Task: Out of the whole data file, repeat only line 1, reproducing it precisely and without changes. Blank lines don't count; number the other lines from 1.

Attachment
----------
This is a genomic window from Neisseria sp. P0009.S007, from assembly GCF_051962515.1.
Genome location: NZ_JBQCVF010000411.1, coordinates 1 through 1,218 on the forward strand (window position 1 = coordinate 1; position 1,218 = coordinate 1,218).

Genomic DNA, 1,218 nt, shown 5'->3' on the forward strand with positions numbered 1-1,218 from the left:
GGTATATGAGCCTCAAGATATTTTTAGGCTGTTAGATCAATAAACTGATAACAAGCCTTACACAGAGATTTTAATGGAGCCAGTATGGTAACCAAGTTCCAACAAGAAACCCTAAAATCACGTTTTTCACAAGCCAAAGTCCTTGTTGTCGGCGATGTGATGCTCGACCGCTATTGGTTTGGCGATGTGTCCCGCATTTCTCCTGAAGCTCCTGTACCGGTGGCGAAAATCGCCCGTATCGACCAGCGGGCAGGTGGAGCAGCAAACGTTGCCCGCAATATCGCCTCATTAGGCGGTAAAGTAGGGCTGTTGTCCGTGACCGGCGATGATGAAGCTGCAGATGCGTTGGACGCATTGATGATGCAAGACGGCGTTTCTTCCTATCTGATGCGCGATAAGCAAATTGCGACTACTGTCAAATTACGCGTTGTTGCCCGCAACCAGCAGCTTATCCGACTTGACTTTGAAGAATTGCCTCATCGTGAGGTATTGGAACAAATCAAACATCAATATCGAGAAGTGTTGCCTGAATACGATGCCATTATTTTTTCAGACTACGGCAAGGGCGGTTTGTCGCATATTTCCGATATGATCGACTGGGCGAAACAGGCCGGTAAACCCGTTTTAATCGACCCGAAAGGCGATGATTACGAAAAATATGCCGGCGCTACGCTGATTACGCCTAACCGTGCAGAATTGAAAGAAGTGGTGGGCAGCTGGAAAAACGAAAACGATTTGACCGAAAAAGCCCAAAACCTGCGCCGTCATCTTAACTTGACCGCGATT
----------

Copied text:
This is a genomic window from Neisseria sp. P0009.S007, from assembly GCF_051962515.1.